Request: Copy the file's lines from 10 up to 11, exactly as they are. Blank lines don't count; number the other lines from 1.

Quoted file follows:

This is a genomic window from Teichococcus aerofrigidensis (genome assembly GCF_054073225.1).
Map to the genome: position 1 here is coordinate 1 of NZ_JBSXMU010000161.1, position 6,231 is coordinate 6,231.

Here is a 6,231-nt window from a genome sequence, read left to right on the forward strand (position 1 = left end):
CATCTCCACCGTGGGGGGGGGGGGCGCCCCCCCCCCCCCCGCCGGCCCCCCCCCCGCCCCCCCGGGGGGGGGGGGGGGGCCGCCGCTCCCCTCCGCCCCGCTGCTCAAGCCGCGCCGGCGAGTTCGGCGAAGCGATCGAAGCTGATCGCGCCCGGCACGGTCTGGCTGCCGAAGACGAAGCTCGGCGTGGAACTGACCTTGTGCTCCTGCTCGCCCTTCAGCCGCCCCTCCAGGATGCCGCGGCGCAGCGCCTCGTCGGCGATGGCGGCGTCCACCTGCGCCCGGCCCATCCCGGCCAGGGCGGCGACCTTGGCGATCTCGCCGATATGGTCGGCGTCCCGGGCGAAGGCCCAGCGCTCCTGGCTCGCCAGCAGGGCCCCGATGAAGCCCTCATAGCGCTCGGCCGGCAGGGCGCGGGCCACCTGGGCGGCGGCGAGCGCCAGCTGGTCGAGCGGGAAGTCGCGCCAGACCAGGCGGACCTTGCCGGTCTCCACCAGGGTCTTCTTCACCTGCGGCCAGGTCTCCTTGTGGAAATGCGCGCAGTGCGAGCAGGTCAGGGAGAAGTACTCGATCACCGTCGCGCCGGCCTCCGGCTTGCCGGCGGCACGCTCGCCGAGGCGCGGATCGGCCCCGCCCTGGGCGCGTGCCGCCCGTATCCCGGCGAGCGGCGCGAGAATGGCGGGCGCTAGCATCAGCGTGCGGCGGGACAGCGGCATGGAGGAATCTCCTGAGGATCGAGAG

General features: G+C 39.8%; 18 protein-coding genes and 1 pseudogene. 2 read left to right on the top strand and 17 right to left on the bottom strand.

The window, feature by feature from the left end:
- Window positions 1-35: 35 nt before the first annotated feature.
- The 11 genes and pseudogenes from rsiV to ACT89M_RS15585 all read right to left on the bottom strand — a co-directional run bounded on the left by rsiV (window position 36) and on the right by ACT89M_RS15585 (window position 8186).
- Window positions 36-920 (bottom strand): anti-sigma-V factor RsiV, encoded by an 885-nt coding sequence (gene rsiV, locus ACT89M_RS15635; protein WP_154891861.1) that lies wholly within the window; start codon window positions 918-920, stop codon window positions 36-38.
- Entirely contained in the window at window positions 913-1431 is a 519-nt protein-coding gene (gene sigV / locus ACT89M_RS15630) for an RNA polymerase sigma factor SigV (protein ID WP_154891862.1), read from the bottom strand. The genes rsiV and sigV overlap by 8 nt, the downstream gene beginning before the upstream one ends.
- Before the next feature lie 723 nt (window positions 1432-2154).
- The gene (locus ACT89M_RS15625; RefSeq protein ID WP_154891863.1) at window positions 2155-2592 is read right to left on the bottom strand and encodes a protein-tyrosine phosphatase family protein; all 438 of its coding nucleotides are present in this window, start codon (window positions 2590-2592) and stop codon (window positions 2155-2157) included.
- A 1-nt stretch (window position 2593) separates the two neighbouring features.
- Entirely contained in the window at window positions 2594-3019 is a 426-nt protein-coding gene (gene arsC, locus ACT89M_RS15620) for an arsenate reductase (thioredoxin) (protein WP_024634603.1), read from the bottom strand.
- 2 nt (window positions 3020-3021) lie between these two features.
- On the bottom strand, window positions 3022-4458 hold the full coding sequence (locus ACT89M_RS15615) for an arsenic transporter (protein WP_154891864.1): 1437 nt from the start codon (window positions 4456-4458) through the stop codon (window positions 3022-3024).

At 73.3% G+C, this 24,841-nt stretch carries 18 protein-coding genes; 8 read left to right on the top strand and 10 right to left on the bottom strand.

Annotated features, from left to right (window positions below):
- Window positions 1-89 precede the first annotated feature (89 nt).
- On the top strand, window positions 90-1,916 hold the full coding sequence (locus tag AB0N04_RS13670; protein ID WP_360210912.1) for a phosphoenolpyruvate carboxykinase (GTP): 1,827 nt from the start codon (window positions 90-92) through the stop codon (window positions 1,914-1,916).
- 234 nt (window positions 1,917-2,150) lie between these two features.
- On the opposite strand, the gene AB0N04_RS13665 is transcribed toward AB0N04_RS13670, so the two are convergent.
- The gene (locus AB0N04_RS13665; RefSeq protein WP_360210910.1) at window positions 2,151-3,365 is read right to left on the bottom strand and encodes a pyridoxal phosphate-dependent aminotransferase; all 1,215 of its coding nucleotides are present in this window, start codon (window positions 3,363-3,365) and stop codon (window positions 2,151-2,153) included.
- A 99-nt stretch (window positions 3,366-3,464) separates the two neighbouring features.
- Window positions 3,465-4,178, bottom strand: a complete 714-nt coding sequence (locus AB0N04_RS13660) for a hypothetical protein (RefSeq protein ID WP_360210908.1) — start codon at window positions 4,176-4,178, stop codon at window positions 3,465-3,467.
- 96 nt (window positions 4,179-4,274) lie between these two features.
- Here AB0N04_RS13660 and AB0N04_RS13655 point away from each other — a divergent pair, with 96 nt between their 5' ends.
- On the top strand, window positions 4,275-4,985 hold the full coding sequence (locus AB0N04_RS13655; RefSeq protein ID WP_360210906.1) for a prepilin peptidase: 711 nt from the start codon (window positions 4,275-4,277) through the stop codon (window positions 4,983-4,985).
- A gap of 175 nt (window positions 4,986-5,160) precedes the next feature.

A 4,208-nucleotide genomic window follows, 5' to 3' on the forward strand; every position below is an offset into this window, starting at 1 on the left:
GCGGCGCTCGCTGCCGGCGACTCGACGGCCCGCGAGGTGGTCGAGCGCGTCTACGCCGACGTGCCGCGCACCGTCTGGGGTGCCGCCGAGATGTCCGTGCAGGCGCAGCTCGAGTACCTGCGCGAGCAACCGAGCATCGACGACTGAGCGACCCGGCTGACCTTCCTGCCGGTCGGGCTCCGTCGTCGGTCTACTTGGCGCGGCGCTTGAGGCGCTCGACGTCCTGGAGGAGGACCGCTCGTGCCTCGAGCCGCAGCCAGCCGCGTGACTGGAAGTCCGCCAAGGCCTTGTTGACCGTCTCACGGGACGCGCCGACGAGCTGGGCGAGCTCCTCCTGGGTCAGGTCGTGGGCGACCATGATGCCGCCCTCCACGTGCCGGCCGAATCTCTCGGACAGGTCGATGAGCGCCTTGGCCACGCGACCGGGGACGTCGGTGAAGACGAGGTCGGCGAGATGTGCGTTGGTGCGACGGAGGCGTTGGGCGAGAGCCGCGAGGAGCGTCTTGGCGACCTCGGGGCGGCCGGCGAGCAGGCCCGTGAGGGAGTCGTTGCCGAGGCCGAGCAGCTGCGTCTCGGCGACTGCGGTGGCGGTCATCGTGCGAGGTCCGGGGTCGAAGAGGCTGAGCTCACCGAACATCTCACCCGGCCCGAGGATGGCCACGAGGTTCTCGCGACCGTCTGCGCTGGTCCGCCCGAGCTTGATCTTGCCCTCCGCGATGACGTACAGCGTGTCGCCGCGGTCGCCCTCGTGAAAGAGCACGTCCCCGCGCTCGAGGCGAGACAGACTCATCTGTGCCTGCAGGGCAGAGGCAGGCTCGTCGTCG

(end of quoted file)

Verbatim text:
- Entirely contained in the window at window positions 913-1431 is a 519-nt protein-coding gene (gene sigV / locus ACT89M_RS15630) for an RNA polymerase sigma factor SigV (protein ID WP_154891862.1), read from the bottom strand. The genes rsiV and sigV overlap by 8 nt, the downstream gene beginning before the upstream one ends.
- Before the next feature lie 723 nt (window positions 1432-2154).